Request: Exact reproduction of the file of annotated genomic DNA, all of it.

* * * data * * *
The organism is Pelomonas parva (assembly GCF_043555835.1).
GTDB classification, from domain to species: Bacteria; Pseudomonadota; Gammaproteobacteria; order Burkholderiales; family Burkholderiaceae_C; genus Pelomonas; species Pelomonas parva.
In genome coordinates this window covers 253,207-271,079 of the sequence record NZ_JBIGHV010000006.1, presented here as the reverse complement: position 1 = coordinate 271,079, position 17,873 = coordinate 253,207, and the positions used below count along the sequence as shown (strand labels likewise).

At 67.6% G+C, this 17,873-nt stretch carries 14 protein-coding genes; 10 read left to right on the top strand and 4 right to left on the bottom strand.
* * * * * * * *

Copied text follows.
The organism is Pelomonas parva (assembly GCF_043555835.1).
GTDB classification, from domain to species: Bacteria; Pseudomonadota; Gammaproteobacteria; order Burkholderiales; family Burkholderiaceae_C; genus Pelomonas; species Pelomonas parva.
In genome coordinates this window covers 253,207-271,079 of the sequence record NZ_JBIGHV010000006.1, presented here as the reverse complement: position 1 = coordinate 271,079, position 17,873 = coordinate 253,207, and the positions used below count along the sequence as shown (strand labels likewise).

At 67.6% G+C, this 17,873-nt stretch carries 14 protein-coding genes; 10 read left to right on the top strand and 4 right to left on the bottom strand.